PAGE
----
I participated recently in a robust debate concerning the availability of “delivery guidance” for cities embarking on Smarter Cities initiatives. Whilst there are many visions for smart and future cities; and many examples of projects that have been carried out; there is little prescriptive guidance to assist cities in defining and delivering their own strategy.
It is tempting to approach this challenge by applying the formal, process-driven techniques often applied by companies and institutions undergoing "organisational change" initiatives; but transforming a city is not the same thing as changing an organisation. A city is a complex system of systems, and we have comparatively little knowledge about how to drive change in such an environment. Arguably,we should not even think about “driving change” in city ecosystems, but rather consider how to influence the speed and direction of the changes that will emerge from them anyway.
More organic approaches to stimulating change in cities have emerged from thinking in policy, economics, planning and architecture such as the Collective Research Initiatives Trust‘s study of Mumbai, and the “Massive / Small” concept and associated “Urban Operating System” developed by Kelvin Campbell and Urban Initiatives. They involve the provision of a “toolkit” of ideas for individuals and organisations to apply in their local context.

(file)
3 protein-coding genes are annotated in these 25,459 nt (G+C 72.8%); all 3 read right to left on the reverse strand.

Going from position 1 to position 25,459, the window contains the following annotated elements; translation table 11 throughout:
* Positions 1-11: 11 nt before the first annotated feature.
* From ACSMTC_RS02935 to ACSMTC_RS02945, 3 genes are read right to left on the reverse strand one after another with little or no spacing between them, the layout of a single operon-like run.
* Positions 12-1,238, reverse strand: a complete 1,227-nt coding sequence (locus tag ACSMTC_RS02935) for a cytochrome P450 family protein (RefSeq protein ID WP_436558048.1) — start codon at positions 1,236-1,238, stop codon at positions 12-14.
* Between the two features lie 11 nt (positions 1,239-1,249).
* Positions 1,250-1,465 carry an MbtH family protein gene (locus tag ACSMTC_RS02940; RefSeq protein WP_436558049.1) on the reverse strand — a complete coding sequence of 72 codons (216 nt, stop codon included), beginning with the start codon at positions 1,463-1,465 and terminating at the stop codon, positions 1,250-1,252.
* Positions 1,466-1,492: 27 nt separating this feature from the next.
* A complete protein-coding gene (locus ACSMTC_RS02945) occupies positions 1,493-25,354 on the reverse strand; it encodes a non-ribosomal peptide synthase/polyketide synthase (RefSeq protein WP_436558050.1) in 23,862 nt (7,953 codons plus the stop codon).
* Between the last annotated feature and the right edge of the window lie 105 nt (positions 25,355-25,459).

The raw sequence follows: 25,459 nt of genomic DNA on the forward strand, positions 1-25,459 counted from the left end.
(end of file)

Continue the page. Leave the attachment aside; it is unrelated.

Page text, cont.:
These toolkits bear similarities to a tool that emerged from town planning in the 1970s and that was then adopted across the information technology industry in the 1980s and 1990s: the “Design Pattern”.
To my knowledge, no-one is yet curating a similar set of Smarter Cities patterns; I believe that there would be great value in doing so. I've written an article on my blog exploring that idea, and providing some examples of ideas and initiatives with the Smarter Cities domain that could form the basis of re-usable patterns:
There are many, many more "patterns" that could be described in this way; I would very much appreciate your thoughts on whether it would be valuable to do so.